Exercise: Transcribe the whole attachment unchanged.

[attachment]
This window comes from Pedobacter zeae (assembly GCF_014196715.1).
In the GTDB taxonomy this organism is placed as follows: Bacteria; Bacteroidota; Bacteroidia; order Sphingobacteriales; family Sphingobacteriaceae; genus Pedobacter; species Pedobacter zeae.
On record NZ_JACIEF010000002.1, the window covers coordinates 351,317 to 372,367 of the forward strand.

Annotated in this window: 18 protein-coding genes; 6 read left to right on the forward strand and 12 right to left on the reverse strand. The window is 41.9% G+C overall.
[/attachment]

This window comes from Pedobacter zeae (assembly GCF_014196715.1).
In the GTDB taxonomy this organism is placed as follows: Bacteria; Bacteroidota; Bacteroidia; order Sphingobacteriales; family Sphingobacteriaceae; genus Pedobacter; species Pedobacter zeae.
On record NZ_JACIEF010000002.1, the window covers coordinates 351,317 to 372,367 of the forward strand.

Annotated in this window: 18 protein-coding genes; 6 read left to right on the forward strand and 12 right to left on the reverse strand. The window is 41.9% G+C overall.